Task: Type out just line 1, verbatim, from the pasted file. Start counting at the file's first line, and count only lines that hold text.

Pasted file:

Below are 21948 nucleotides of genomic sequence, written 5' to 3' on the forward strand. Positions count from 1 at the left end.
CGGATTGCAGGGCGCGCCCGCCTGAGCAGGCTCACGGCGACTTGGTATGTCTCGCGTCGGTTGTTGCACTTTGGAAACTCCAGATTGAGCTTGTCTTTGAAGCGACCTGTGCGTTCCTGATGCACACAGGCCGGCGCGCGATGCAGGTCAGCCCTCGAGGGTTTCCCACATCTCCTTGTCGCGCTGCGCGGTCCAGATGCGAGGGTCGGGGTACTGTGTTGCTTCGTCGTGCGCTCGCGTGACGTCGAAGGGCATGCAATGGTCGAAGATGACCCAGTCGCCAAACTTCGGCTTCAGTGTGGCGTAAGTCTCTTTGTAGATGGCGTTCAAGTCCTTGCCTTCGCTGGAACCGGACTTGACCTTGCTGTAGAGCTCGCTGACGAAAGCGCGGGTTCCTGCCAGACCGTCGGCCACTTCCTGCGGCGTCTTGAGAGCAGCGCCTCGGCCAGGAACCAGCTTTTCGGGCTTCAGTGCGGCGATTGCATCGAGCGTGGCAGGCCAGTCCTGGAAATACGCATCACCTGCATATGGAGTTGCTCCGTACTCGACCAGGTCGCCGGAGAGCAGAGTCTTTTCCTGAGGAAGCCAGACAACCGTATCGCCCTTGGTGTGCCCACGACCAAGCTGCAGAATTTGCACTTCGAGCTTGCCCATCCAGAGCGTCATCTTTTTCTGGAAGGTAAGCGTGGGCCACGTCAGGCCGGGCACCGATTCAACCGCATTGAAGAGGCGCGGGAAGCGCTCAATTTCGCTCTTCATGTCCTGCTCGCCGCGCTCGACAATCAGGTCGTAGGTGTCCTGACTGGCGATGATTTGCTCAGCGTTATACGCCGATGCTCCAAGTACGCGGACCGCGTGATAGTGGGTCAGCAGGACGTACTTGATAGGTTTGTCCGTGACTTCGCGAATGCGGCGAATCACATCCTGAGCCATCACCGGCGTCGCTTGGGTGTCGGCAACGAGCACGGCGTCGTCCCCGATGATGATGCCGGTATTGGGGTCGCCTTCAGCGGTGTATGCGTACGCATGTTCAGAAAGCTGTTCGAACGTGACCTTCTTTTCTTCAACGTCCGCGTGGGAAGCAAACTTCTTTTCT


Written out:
Below are 21948 nucleotides of genomic sequence, written 5' to 3' on the forward strand. Positions count from 1 at the left end.